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File photo of a Nexen worker tightens a valve on a SAGD well head at Phase 1 Long Lake SAGD processing facility located about 40 kms south east of Ft. McMurray, Alberta. (Dave Olecko/Nexen)
File photo of a Nexen worker tightens a valve on a SAGD well head at Phase 1 Long Lake SAGD processing facility located about 40 kms south east of Ft. McMurray, Alberta. (Dave Olecko/Nexen)

GREG STRINGHAM

It’s time for a ‘real world’ approach to the oil sands Add to ...

This is part of Fort McMoney, an interactive documentary game that lets you decide the future of the Alberta oil sands, and shape the city at its centre.

Oil is part of our daily lives – the average Canadian uses it every day.

The average oil consumer is the person driving from his home in Mississauga to work or taking the kids to soccer practice. She is the passenger flying from Edmonton to Toronto. And since much of our crude oil is sold to refineries in the U.S. Midwest, she is also the person filling up her car at a Chicago gas station.

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Canadians and the world have made the choice to use oil as part of their daily lives and energy diet – in transportation, to heat homes and in myriad consumer products, including shoes, plastics and vitamin capsules. They made that choice because oil is one of the most versatile, efficient, economical, easily transported and available forms of energy.

Canada’s oil sands industry, because of our large resource base, is in a strong position to help meet oil consumer demand in Eastern Canada and the United States by displacing imports from less secure foreign sources. The Canadian industry’s goal is to become the preferred supplier of responsibly produced oil to customers across North America and soon to global markets.

And competition in the oil business, like competition in any free market business, is fierce.

First, Canada must compete for capital with a range of international producers – including OPEC and state-owned companies. Second, Canadian oil producers have to compete environmentally against expectations of zero carbon emissions set by renewable forms of energy, but more realistically against the alternative to Canadian crude, which is imported crude oil.

Canada’s oil sands producers recently announced their goal to produce Canadian crude in a manner that is on par with or better than the import alternative to Canadian crude in terms of GHG emissions. In fact, the newest oil sands mine produces oil with GHGs only 2 per cent higher than the U.S. average for oil and GHG emissions at the newest oil sands drilling operations are only 5 per cent higher. These technologies are the new basis for future projects on which further improvements will be built.

Environmental performance for Canadian producers includes meeting regulations, which in some cases are more stringent than those required elsewhere. For example, Alberta law requires industry to reduce GHG emissions by 12 per cent over the life of a project or pay a price of $15 per tonne under Alberta government legislation. This is more than two times the price paid under the European Union’s CO2 trading regime. The money paid into this fund – more than $300-million to date – is earmarked by government for investing in technology to store and reduce emissions. Many other oil exporting countries have no such requirements.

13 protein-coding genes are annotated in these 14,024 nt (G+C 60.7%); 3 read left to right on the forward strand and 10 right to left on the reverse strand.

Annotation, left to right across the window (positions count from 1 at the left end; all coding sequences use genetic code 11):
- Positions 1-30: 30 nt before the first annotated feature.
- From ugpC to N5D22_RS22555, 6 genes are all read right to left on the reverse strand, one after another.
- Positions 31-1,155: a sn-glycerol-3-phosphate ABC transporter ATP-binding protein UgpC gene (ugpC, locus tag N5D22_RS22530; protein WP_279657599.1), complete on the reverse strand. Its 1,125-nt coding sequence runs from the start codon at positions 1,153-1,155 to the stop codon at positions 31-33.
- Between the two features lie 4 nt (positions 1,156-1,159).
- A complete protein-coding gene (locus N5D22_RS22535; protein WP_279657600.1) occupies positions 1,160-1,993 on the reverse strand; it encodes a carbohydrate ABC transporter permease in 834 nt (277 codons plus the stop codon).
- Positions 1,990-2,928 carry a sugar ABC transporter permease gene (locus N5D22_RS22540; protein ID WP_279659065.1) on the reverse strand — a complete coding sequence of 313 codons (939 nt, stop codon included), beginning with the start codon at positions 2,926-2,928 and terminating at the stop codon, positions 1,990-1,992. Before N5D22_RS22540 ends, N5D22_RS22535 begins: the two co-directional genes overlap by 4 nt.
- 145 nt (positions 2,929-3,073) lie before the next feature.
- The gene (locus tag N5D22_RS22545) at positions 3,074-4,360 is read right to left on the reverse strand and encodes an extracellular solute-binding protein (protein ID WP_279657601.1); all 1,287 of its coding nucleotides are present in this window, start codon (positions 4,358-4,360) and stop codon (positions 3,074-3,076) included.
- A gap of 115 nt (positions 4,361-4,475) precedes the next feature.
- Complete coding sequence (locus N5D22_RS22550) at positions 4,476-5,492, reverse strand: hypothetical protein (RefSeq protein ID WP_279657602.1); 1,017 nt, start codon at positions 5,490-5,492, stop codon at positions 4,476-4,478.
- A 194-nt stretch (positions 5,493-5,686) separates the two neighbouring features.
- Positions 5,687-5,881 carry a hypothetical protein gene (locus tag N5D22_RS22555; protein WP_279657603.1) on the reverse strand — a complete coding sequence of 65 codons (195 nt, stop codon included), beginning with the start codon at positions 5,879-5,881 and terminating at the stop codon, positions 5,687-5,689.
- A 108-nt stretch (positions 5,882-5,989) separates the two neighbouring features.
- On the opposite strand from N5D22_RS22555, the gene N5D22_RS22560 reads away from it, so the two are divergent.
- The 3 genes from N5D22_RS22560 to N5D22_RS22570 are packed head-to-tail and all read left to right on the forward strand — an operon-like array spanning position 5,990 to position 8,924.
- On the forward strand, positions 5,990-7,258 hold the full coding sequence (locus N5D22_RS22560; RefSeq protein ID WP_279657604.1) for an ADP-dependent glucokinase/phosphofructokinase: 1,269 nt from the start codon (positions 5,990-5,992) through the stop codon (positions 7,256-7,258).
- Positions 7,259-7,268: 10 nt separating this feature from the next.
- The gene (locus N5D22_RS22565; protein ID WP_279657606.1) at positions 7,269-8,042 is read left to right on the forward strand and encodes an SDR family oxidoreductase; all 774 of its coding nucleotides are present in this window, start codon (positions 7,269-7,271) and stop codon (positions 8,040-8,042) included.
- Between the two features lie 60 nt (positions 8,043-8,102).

Are the oil sands perfect? No, but here are a few numbers to put GHG emissions impact into perspective: in 2011, total oil sands GHG emissions were 55 megatonnes, equivalent to 4.3 per cent of emissions from the U.S. coal-fired power generation sector the same year. Globally, oil sands account for 0.14 per cent of global GHG emissions.

As we work to meet the demand for our oil, we will continue to reconcile production growth with expectations by energy consumers for a global energy system that addresses GHG emissions.

While competing global supplies of oil are becoming more energy intensive, the Canadian oil sands industry cut per-barrel emissions by 26 per cent since 1990 and continues to develop new technology for more reductions. For example, companies are testing the use of light hydrocarbons together with and instead of steam to reduce the amount of energy needed to extract the resource. This makes sense from an environmental perspective and it makes good business sense because it makes our product more competitive in a global market that prefers responsibly produced energy.

We also entirely fund a $50-million-per-year enhanced environmental monitoring system that helps us better manage cumulative environmental impacts. The Joint Oil Sands Monitoring Program was developed by federal and provincial government scientists with input from dozens of other scientists across Canada. Oversight is completely independent from industry.

Through the creation of Canada’s Oil Sands Innovation Alliance, the oil sands industry has taken the unprecedented step of pooling its intellectual property and investing about $700-million to find collective solutions to reduce impacts on air, land and water. This is in addition to the billions of dollars our member companies spend individually on research and development.

Responsible development is what the global energy consumer expects of us. It’s how Canada competes and will continue to compete. It’s not perfect, of course, but in the range of real world choices, we can deliver the goods.

Greg Stringham is vice-president, markets and oil sands, Canadian Association of Petroleum Producers.

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